Author(s): Zheng Y, Peng ZL, Lou JY, Wang H
BACKGROUND & OBJECTIVE: The integration of high-risk human papillomavirus (HPV) into host cell genome is one of the major contributing factors to cervical malignant transformation. The detection of HPV integration is helpful for understanding its role in cervical carcinogenesis and tumor progression. However, there is no ideal detection method of HPV physical status for clinical use. The study was to explore an ideal method of detecting the physical status of HPV-16.
METHODS: Setting HPV-16 plasmid as standard, multiplex real-time polymerase chain reaction (PCR) using 2 different fluorescent report radicals was used to quantify the copy numbers of E2 and E6 genes for analysis of the physical status of HPV-16 according to E2/E6. Multiplex real-time PCR test and Southern blot results of cervical cancer cell line SiHa and 27 specimens of HPV-16-positive cervical squamous cell carcinoma were compared.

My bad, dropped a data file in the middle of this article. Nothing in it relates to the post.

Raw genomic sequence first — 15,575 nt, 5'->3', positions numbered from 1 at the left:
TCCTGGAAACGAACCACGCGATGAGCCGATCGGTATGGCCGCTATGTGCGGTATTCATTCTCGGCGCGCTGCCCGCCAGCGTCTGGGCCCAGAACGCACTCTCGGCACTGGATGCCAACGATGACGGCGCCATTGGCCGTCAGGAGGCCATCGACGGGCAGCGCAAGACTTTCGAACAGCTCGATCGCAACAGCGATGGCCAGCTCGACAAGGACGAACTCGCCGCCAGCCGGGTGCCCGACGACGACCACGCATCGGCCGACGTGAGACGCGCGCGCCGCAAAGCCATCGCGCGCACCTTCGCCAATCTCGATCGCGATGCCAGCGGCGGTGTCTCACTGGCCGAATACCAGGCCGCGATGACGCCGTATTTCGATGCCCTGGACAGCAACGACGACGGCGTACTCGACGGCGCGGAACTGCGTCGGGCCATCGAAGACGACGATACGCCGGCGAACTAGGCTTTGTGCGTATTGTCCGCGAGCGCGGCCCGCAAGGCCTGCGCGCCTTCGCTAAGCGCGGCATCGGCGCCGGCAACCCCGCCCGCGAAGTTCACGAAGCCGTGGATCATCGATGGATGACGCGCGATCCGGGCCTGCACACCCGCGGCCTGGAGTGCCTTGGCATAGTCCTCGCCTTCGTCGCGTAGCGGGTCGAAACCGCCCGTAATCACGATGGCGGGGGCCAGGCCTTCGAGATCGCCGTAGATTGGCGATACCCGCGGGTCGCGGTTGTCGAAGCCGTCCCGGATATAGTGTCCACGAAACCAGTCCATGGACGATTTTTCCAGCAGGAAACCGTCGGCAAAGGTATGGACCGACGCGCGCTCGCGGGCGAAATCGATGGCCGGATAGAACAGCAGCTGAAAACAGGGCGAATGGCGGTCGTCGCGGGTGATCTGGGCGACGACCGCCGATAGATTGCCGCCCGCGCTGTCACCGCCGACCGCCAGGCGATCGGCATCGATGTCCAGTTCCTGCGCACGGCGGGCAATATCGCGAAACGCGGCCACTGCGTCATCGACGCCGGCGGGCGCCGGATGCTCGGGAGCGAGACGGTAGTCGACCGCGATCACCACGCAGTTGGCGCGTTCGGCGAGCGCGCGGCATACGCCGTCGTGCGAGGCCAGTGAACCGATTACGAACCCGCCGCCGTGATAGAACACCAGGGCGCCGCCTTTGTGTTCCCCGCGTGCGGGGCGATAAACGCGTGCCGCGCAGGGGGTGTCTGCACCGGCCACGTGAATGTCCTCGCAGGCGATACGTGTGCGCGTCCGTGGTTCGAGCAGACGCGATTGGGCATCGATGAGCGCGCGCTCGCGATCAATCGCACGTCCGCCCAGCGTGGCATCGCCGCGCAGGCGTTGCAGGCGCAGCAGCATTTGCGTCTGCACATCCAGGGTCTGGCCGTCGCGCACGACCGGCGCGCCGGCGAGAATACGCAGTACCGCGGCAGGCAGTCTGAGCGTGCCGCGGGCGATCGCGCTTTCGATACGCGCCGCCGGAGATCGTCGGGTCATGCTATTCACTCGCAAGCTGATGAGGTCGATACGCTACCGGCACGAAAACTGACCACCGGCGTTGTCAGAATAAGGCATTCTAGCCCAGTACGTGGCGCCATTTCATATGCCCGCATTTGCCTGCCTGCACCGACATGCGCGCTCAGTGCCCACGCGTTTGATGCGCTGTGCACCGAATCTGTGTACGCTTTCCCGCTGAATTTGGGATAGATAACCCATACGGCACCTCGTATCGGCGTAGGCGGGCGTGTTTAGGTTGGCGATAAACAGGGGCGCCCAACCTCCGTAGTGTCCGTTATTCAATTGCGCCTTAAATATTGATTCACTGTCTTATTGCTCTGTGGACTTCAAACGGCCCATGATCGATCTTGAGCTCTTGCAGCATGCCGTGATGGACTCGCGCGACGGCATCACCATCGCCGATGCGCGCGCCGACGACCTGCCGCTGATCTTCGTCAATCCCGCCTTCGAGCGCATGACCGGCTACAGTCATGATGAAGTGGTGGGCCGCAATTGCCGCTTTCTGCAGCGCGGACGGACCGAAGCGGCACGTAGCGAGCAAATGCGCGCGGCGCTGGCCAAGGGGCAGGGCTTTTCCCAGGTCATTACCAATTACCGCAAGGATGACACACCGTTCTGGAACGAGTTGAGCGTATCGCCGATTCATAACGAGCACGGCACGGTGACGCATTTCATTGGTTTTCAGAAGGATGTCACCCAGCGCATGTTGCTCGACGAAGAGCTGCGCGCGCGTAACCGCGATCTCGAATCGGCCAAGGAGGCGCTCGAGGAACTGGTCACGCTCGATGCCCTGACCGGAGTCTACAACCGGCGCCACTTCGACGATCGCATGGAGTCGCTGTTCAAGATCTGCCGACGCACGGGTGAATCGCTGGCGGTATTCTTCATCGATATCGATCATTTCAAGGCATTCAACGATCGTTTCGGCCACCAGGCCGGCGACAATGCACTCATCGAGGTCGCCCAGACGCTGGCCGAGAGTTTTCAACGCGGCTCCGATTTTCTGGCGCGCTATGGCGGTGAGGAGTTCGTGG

RESULTS: There was a linear relationship between the threshold cycle values and the copy numbers of E2 and E6 in both standard curves, with the correlation coefficients of 1.00 and the amplification efficiencies of above 95%. The 95% reference range of plasmid E2/E6 ratio, in which the amount of E2 DNA was equal to that of E6 DNA, was 0.81-1.29. The cut-off value of E2/E6, which was used to distinguish the pure episomal form from a mixed form of episomal and integrated HPV-16, was 0.81 in the multiplex real-time PCR test. HPV-16 was observed to be integrated into the host genome of SiHa cells by multiplex real-time PCR and Southern blot. The coincidence rate of multiplex real-time PCR and Southern blot was 81.5% (22/27) in the cervical squamous cell cancer tissues (kappa=0.844, P<0.001).
CONCLUSION: Multiplex real-time PCR test is a rapid, sensitive and reliable method for detecting the physical status of HPV-16 DNA, and is convenient to be applied in paraffin-embedded tissue and small preneoplastic or early neoplastic cervical lesions, even in cervical scrapes which contain a small amount of DNA.